the environment variable LD_PROFILE with the soname of the library:

       $ export LD_PROFILE=libdemo.so.1

   We then define the  environment  variable  LD_PROFILE_OUTPUT  with  the
   pathname  of  the directory where profile output should be written, and
   create that directory if it does not exist already:

       $ export LD_PROFILE_OUTPUT=$(pwd)/prof_data
       $ mkdir -p $LD_PROFILE_OUTPUT

   LD_PROFILE causes profiling output to be appended to the output file if
   it  already exists, so we ensure that there is no preexisting profiling

       $ rm -f $LD_PROFILE_OUTPUT/$LD_PROFILE.profile

   We then run the program to  produce  the  profiling  output,  which  is
   written to a file in the directory specified in LD_PROFILE_OUTPUT:

       $ LD_LIBRARY_PATH=. ./prog
       $ ls prof_data

   We  then use the sprof -p option to generate a flat profile with counts
   and ticks:

       $ sprof -p libdemo.so.1 $LD_PROFILE_OUTPUT/libdemo.so.1.profile
       Flat profile:

       Each sample counts as 0.01 seconds.
         %   cumulative   self              self     total
        time   seconds   seconds    calls  us/call  us/call  name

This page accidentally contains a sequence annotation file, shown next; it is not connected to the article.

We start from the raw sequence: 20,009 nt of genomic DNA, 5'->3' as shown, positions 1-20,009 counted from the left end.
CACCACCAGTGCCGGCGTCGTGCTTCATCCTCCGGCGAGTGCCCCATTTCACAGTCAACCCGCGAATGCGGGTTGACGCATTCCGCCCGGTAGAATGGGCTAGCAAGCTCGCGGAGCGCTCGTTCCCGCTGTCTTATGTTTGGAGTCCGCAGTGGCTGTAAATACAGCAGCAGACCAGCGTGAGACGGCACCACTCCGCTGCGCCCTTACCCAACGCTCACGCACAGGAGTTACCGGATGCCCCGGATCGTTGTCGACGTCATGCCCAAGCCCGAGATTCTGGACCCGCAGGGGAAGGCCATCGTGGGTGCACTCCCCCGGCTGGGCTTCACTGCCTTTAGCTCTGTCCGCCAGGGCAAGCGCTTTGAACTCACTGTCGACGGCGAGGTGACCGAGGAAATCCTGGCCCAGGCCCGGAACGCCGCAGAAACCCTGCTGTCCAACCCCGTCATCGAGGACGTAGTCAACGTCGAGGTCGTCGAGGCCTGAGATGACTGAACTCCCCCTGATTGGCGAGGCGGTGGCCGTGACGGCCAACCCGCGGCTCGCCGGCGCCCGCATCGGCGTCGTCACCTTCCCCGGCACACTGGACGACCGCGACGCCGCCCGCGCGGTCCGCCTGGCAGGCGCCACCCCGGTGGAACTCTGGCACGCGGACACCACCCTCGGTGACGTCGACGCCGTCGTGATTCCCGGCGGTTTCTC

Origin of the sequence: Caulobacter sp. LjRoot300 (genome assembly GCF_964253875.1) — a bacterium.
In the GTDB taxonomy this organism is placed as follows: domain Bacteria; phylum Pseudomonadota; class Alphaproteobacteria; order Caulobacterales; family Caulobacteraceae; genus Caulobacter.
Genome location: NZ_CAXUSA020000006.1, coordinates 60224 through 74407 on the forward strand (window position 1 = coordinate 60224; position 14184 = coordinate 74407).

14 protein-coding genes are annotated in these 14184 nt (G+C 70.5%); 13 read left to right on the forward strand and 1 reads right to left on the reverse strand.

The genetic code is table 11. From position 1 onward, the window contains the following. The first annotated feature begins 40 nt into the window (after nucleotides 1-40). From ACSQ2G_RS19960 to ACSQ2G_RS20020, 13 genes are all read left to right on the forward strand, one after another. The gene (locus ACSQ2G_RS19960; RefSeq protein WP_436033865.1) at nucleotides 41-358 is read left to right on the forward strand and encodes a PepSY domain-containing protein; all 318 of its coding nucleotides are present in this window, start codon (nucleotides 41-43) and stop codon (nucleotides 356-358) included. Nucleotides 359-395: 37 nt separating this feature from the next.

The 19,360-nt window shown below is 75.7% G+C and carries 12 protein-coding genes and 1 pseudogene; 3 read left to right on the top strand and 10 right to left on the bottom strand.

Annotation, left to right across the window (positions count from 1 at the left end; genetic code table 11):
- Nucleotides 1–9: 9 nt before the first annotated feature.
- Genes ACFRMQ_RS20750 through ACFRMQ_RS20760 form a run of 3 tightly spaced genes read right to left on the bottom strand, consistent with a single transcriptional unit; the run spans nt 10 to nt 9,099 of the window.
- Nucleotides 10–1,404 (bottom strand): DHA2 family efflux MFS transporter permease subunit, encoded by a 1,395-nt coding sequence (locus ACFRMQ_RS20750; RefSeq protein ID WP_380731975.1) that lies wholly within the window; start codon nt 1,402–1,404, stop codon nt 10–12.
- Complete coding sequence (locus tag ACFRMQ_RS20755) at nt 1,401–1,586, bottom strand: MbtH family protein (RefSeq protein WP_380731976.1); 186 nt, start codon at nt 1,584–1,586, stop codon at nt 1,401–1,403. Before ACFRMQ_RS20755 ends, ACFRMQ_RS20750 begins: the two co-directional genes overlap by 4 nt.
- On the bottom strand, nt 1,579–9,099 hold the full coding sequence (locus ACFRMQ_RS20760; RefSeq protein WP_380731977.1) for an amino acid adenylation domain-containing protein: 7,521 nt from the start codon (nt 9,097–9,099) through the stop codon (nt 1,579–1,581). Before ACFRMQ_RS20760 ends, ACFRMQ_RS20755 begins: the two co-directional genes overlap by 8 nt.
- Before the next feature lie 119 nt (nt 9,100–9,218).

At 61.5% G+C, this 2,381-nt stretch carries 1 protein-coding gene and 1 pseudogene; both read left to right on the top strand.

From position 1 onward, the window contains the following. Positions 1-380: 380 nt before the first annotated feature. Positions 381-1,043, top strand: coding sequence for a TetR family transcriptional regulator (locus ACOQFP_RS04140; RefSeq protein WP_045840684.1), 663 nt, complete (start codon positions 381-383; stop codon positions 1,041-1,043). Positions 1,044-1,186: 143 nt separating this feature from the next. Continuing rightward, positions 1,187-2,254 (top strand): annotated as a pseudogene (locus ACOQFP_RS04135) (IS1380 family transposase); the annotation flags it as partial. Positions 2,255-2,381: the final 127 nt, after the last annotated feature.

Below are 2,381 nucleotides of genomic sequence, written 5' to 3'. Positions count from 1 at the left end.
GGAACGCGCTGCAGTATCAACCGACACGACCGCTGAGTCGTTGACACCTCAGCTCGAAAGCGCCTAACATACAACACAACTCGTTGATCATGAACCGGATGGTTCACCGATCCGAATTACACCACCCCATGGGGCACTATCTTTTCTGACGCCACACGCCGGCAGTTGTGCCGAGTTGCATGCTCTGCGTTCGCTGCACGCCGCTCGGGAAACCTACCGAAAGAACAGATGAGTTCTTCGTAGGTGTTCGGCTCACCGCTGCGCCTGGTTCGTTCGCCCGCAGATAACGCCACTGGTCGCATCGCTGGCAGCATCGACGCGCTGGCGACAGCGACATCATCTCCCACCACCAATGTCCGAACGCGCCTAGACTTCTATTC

60.00      0.06     0.06      100   600.00           consumeCpu1
        40.00      0.10     0.04     1000    40.00           consumeCpu2
         0.00      0.10     0.00        1     0.00           x1
         0.00      0.10     0.00        1     0.00           x2

   The sprof -q option generates a call graph:

       $ sprof -q libdemo.so.1 $LD_PROFILE_OUTPUT/libdemo.so.1.profile

       index % time    self  children    called     name

                       0.00    0.00      100/100         x1 [1]
       [0]    100.0    0.00    0.00      100         consumeCpu1 [0]
                       0.00    0.00        1/1           <UNKNOWN>
       [1]      0.0    0.00    0.00        1         x1 [1]
                       0.00    0.00      100/100         consumeCpu1 [0]
                       0.00    0.00     1000/1000        x2 [3]
       [2]      0.0    0.00    0.00     1000         consumeCpu2 [2]
                       0.00    0.00        1/1           <UNKNOWN>
       [3]      0.0    0.00    0.00        1         x2 [3]
                       0.00    0.00     1000/1000        consumeCpu2 [2]

   Above and below, the "<UNKNOWN>" strings represent identifiers that are
   outside of the profiled object (in this example, these are instances of

   The sprof -c option generates a list of call pairs and  the  number  of
   their occurrences:

       $ sprof -c libdemo.so.1 $LD_PROFILE_OUTPUT/libdemo.so.1.profile
       <UNKNOWN>                  x1                                 1
       x1                         consumeCpu1                      100
       <UNKNOWN>                  x2                                 1
       x2                         consumeCpu2                     1000


   gprof(1), ldd(1), ld.so(8)


   This  page  is  part of release 4.09 of the Linux man-pages project.  A
   description of the project, information about reporting bugs,  and  the
   latest     version     of     this    page,    can    be    found    at